“A patentee must do more than invoke a generic need for claim construction or discovery to avoid grant of a motion to dismiss under § 101.” – Federal Circuit
In a precedential decision authored by Judge Tiffany Cunningham on Friday, the U.S. Court of Appeals for the Federal Circuit (CAFC) ruled that two patents for methods of connecting users based on their answers to polling questions were directed to patent ineligible subject matter under 35 U.S.C. § 101.
U.S. Patent Nos. 9,087,321 and 10,936,685 are owned by Trinity Info Media, LLC and are titled “Poll-Based Networking System.” The U.S. District court for the Central District of California granted Covalent, Inc.’s motion to dismiss under Rule 12(b)(6), finding that the claims were directed to the abstract idea of “matching users who gave corresponding answers to a question” and did not contain an inventive concept.
Trinity argued that the district court should have conducted claim construction and discovery before analyzing the claims under Section 101, but the CAFC disagreed and explained that “[a] patentee must do more than invoke a generic need for claim construction or discovery to avoid grant of a motion to dismiss under § 101.” Instead, said the court, the patent holder must “propose a specific claim construction or identify specific facts that need development and explain why those circumstances must be resolved before the scope of the claims can be understood for § 101 purposes.”
Turning to the two-step Alice-Mayo test, the court next found that the claims were directed to the patent ineligible concept of “matching based on questioning” at step one, and rejected Trinity’s arguments that the patents claim an advance over the prior art because prior art inventions were not carried out on mobile phones; did not employ “multiple match servers”; and did not employ “match aggregator[s]”. “Even accepting these statements as true, the claims are directed to nothing more than performing the abstract idea of matching on a mobile phone,” said the court.
The CAFC said that Trinity’s claim that “humans could not mentally engage in the ‘same claimed process’ because they could not perform ‘nanosecond comparisons’ and aggregate ‘result values with huge numbers of polls and members,’ nor could they select criteria using ‘servers, storage, identifiers, and/or thresholds,’” was not “tethered to the asserted claims, which do not require ‘nanosecond comparisons’ or aggregating ‘huge numbers of polls and members.’”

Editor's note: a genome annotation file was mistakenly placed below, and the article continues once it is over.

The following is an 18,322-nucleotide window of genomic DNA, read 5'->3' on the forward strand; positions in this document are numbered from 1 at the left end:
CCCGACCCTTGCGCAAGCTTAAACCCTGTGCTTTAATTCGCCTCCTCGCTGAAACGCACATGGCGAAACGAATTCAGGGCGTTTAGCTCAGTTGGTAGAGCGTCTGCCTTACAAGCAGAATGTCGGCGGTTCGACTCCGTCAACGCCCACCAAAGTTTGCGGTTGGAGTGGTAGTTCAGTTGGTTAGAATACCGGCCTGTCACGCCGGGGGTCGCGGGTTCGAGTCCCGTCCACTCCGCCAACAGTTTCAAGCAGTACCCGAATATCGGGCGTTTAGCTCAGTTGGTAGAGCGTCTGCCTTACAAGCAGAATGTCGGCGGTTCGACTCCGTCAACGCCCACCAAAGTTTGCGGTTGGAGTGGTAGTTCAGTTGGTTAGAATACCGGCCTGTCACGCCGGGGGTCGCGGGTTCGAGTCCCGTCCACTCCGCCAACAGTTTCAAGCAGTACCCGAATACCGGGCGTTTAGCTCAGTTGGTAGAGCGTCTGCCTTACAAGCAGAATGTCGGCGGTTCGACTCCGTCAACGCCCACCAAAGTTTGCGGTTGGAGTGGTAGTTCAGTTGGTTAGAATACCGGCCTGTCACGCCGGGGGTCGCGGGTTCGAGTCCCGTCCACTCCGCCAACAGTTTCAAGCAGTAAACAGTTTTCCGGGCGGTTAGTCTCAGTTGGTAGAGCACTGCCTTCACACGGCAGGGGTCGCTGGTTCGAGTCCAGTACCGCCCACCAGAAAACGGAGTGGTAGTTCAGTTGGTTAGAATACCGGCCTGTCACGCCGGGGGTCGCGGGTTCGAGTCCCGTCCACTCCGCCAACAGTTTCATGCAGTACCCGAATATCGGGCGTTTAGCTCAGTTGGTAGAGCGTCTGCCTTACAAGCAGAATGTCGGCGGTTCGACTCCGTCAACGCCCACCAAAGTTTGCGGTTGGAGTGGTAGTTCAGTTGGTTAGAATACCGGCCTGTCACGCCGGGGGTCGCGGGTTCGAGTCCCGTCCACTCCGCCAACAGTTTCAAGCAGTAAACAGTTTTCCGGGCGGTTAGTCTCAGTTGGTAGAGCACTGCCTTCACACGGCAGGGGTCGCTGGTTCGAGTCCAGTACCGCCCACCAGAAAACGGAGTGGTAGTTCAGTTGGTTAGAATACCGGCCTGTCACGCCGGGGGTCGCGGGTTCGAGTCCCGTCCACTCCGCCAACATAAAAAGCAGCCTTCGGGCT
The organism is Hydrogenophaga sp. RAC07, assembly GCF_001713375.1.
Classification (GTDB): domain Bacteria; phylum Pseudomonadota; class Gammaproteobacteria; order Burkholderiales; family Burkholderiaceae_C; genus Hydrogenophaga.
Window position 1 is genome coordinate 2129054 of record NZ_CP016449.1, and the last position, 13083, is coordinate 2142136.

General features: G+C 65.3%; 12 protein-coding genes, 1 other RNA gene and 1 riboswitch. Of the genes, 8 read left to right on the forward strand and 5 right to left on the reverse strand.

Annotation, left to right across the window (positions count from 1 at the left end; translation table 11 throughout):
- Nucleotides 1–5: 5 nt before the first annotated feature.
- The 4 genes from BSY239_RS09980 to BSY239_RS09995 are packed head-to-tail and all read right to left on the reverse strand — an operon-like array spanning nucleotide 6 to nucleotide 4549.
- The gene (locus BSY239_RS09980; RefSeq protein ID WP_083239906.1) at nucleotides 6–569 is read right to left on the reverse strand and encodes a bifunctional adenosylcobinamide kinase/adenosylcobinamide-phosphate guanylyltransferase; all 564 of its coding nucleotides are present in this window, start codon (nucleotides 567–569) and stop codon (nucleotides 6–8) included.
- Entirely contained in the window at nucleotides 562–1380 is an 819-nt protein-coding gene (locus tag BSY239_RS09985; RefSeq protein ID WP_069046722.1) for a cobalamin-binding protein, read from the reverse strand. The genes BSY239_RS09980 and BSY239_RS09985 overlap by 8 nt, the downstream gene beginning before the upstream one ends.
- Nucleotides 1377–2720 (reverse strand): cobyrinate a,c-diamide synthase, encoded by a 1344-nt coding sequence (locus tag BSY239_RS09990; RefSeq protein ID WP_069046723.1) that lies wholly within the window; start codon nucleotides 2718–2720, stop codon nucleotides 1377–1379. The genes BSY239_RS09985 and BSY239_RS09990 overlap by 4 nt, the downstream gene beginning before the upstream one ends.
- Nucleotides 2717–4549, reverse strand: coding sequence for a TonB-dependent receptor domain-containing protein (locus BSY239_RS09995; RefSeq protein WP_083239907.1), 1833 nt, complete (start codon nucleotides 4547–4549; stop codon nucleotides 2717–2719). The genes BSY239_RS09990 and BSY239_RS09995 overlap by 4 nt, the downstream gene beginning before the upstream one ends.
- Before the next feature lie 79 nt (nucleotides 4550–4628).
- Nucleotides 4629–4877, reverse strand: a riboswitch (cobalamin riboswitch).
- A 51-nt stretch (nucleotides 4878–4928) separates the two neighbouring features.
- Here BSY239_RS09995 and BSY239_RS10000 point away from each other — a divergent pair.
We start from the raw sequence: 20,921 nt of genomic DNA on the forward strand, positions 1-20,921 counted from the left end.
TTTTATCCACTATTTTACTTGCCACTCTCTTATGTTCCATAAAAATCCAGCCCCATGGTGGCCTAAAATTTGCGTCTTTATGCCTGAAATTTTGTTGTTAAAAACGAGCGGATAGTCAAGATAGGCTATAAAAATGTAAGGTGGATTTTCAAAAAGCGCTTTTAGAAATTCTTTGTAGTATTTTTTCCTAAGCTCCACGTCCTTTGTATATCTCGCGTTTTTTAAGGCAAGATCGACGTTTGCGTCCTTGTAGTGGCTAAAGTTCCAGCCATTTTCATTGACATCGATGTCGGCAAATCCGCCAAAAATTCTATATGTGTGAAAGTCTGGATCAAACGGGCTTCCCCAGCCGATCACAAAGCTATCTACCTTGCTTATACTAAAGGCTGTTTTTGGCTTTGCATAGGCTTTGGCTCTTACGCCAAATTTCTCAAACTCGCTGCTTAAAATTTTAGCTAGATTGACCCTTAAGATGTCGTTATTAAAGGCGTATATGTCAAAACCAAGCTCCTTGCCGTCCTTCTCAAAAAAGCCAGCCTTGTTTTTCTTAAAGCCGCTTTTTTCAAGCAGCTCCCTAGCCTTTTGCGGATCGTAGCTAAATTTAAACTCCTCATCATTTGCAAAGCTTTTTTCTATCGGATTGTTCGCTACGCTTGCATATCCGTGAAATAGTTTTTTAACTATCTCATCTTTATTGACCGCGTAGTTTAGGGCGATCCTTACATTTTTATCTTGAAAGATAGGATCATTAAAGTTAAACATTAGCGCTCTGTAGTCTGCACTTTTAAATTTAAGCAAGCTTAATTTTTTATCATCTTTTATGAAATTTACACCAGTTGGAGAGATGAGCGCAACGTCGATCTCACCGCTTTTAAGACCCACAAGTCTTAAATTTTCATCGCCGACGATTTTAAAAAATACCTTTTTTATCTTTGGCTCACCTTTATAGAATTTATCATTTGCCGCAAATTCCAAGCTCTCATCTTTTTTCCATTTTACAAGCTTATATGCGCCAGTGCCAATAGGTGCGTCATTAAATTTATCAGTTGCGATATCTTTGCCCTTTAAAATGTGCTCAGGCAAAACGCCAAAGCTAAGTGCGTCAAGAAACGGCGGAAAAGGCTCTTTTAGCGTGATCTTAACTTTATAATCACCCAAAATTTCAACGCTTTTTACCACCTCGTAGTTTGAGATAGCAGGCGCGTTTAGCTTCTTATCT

Citing Electric Power Group. and ChargePoint, Inc. v. SemaConnect, Inc., the court also noted that it has held before that claims requiring “generic computer components” or “operations that a human could not perform as quickly as a computer” can still be directed to an abstract concept. Trinity’s reliance on generic computing terms like “data processing system,” “processors” and “memory” further doomed the claims, said the court, since they confirmed that the claims don’t require specialized computing components but, rather, “provide a generic technical environment for performing the abstract idea.”
Trinity’s argument that its “non-traditional design” that allowed for “rapid comparison and aggregation of result values even with large numbers of polls and members” should have been more thoroughly considered by the district court, but the CAFC said “[t]he use of a unique identifier does not prevent a claim from being directed to an abstract idea.”
At step two, the court said Trinity failed to adequately allege that the claims contained an inventive concept. Trinity’s “conclusory statements” about the prior art compared with the invention are not enough to demonstrate an inventive concept, said the court, and its arguments that conventional components used in an expected manner are enough to provide an inventive concept also failed. As to the argument that the use of a handheld device, use of a matching application, or that certain claims permit review of matches using swiping demonstrate an inventive concept, the court was also unpersuaded. “Just as a claim is not rendered patent eligible by stating an abstract idea and instructing ‘apply it on a computer,’ a claim is not rendered patent eligible merely because the abstract idea is applied on a handheld device or using a mobile application,” said the court.
Image Source: Deposit Photos
Image ID: 86267474